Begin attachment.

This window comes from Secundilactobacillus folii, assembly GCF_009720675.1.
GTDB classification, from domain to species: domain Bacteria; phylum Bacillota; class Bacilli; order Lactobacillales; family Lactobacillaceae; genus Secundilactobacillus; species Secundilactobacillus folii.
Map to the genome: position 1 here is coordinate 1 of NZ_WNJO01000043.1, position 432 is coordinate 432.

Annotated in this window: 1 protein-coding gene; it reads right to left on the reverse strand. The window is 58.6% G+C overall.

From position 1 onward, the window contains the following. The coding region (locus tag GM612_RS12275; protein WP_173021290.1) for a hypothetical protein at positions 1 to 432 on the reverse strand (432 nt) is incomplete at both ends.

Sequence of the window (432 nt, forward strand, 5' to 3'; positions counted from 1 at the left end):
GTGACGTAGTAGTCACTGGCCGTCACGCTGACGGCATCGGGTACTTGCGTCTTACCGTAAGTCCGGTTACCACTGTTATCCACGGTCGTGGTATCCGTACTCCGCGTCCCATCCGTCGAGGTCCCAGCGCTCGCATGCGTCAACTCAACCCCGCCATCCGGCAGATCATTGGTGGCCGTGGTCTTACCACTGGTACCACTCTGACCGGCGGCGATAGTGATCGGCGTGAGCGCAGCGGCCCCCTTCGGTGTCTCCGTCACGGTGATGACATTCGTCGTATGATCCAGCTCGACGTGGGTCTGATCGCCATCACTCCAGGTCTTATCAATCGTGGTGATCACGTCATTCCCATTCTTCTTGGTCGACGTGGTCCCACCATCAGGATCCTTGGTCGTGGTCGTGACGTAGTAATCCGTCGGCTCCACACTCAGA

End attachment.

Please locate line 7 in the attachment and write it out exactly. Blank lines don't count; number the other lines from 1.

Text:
GTGACGTAGTAGTCACTGGCCGTCACGCTGACGGCATCGGGTACTTGCGTCTTACCGTAAGTCCGGTTACCACTGTTATCCACGGTCGTGGTATCCGTACTCCGCGTCCCATCCGTCGAGGTCCCAGCGCTCGCATGCGTCAACTCAACCCCGCCATCCGGCAGATCATTGGTGGCCGTGGTCTTACCACTGGTACCACTCTGACCGGCGGCGATAGTGATCGGCGTGAGCGCAGCGGCCCCCTTCGGTGTCTCCGTCACGGTGATGACATTCGTCGTATGATCCAGCTCGACGTGGGTCTGATCGCCATCACTCCAGGTCTTATCAATCGTGGTGATCACGTCATTCCCATTCTTCTTGGTCGACGTGGTCCCACCATCAGGATCCTTGGTCGTGGTCGTGACGTAGTAATCCGTCGGCTCCACACTCAGA